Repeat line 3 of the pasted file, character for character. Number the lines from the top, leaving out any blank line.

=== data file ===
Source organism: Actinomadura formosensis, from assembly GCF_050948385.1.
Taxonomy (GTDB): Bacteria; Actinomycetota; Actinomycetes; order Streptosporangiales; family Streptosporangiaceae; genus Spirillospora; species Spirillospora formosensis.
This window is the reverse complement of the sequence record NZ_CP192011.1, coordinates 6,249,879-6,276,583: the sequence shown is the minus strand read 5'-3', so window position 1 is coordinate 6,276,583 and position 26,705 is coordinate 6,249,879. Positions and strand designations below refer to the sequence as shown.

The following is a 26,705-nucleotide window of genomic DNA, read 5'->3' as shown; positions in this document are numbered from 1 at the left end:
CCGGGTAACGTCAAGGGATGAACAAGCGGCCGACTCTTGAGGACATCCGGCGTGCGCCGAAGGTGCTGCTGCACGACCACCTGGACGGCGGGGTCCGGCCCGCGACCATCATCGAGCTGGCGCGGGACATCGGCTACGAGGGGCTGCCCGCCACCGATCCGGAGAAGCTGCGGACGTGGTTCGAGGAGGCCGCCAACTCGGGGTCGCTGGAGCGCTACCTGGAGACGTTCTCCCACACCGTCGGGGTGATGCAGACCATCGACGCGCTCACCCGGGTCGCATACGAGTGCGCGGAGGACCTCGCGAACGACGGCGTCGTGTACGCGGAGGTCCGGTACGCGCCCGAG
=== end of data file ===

This window is the reverse complement of the sequence record NZ_CP192011.1, coordinates 6,249,879-6,276,583: the sequence shown is the minus strand read 5'-3', so window position 1 is coordinate 6,276,583 and position 26,705 is coordinate 6,249,879. Positions and strand designations below refer to the sequence as shown.